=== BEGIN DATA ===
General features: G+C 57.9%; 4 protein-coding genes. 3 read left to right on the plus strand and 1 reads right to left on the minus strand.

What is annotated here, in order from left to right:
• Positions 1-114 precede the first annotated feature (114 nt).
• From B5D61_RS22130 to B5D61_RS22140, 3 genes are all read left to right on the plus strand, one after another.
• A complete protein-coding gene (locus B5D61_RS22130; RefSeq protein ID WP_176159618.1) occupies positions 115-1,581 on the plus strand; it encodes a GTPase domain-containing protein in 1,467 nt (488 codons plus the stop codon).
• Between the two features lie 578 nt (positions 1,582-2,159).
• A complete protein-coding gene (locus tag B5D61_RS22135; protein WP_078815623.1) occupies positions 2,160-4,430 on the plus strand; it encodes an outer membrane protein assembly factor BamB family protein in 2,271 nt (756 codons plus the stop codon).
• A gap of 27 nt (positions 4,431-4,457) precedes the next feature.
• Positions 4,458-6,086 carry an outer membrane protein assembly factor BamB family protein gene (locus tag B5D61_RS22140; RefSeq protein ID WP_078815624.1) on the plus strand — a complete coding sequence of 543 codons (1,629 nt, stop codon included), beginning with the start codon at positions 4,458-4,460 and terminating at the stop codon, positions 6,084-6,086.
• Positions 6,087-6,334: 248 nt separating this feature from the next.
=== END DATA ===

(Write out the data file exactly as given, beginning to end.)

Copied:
General features: G+C 57.9%; 4 protein-coding genes. 3 read left to right on the plus strand and 1 reads right to left on the minus strand.

What is annotated here, in order from left to right:
• Positions 1-114 precede the first annotated feature (114 nt).
• From B5D61_RS22130 to B5D61_RS22140, 3 genes are all read left to right on the plus strand, one after another.
• A complete protein-coding gene (locus B5D61_RS22130; RefSeq protein ID WP_176159618.1) occupies positions 115-1,581 on the plus strand; it encodes a GTPase domain-containing protein in 1,467 nt (488 codons plus the stop codon).
• Between the two features lie 578 nt (positions 1,582-2,159).
• A complete protein-coding gene (locus tag B5D61_RS22135; protein WP_078815623.1) occupies positions 2,160-4,430 on the plus strand; it encodes an outer membrane protein assembly factor BamB family protein in 2,271 nt (756 codons plus the stop codon).
• A gap of 27 nt (positions 4,431-4,457) precedes the next feature.
• Positions 4,458-6,086 carry an outer membrane protein assembly factor BamB family protein gene (locus tag B5D61_RS22140; RefSeq protein ID WP_078815624.1) on the plus strand — a complete coding sequence of 543 codons (1,629 nt, stop codon included), beginning with the start codon at positions 4,458-4,460 and terminating at the stop codon, positions 6,084-6,086.
• Positions 6,087-6,334: 248 nt separating this feature from the next.